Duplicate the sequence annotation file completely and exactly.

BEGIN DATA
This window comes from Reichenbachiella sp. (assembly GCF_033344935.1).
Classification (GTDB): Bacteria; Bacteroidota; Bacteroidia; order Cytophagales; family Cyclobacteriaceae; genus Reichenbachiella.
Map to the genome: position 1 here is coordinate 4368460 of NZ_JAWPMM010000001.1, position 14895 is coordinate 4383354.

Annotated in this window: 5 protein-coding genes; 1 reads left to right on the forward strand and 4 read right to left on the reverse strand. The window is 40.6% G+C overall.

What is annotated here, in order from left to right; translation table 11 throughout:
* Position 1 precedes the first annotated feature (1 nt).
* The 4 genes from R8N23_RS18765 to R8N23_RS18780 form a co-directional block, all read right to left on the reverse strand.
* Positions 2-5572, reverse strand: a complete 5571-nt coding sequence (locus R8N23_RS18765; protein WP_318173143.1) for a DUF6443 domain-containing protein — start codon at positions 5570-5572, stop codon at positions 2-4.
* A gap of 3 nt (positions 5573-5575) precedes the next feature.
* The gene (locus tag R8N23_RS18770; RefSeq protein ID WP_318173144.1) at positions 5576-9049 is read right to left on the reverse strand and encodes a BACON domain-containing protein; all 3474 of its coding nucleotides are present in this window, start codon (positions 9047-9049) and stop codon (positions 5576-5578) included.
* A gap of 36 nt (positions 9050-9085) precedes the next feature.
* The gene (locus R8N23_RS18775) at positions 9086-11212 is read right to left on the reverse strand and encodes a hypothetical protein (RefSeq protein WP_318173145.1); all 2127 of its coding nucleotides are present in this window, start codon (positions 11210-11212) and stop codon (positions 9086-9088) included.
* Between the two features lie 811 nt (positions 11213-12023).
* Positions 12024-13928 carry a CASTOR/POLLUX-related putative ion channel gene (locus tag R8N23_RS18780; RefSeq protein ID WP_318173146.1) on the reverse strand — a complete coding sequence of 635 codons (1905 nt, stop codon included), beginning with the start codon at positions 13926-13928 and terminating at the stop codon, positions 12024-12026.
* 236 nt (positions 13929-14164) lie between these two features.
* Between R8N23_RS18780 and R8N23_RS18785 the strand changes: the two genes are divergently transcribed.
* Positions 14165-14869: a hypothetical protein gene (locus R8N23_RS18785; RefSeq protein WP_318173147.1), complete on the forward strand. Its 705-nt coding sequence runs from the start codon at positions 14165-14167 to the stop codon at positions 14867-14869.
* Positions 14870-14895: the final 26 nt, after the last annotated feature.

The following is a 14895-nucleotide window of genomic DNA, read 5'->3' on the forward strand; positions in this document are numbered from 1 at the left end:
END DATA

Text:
This window comes from Reichenbachiella sp. (assembly GCF_033344935.1).
Classification (GTDB): Bacteria; Bacteroidota; Bacteroidia; order Cytophagales; family Cyclobacteriaceae; genus Reichenbachiella.
Map to the genome: position 1 here is coordinate 4368460 of NZ_JAWPMM010000001.1, position 14895 is coordinate 4383354.

Annotated in this window: 5 protein-coding genes; 1 reads left to right on the forward strand and 4 read right to left on the reverse strand. The window is 40.6% G+C overall.

What is annotated here, in order from left to right; translation table 11 throughout:
* Position 1 precedes the first annotated feature (1 nt).
* The 4 genes from R8N23_RS18765 to R8N23_RS18780 form a co-directional block, all read right to left on the reverse strand.
* Positions 2-5572, reverse strand: a complete 5571-nt coding sequence (locus R8N23_RS18765; protein WP_318173143.1) for a DUF6443 domain-containing protein — start codon at positions 5570-5572, stop codon at positions 2-4.
* A gap of 3 nt (positions 5573-5575) precedes the next feature.
* The gene (locus tag R8N23_RS18770; RefSeq protein ID WP_318173144.1) at positions 5576-9049 is read right to left on the reverse strand and encodes a BACON domain-containing protein; all 3474 of its coding nucleotides are present in this window, start codon (positions 9047-9049) and stop codon (positions 5576-5578) included.
* A gap of 36 nt (positions 9050-9085) precedes the next feature.
* The gene (locus R8N23_RS18775) at positions 9086-11212 is read right to left on the reverse strand and encodes a hypothetical protein (RefSeq protein WP_318173145.1); all 2127 of its coding nucleotides are present in this window, start codon (positions 11210-11212) and stop codon (positions 9086-9088) included.
* Between the two features lie 811 nt (positions 11213-12023).
* Positions 12024-13928 carry a CASTOR/POLLUX-related putative ion channel gene (locus tag R8N23_RS18780; RefSeq protein ID WP_318173146.1) on the reverse strand — a complete coding sequence of 635 codons (1905 nt, stop codon included), beginning with the start codon at positions 13926-13928 and terminating at the stop codon, positions 12024-12026.
* 236 nt (positions 13929-14164) lie between these two features.
* Between R8N23_RS18780 and R8N23_RS18785 the strand changes: the two genes are divergently transcribed.
* Positions 14165-14869: a hypothetical protein gene (locus R8N23_RS18785; RefSeq protein WP_318173147.1), complete on the forward strand. Its 705-nt coding sequence runs from the start codon at positions 14165-14167 to the stop codon at positions 14867-14869.
* Positions 14870-14895: the final 26 nt, after the last annotated feature.

The following is a 14895-nucleotide window of genomic DNA, read 5'->3' on the forward strand; positions in this document are numbered from 1 at the left end: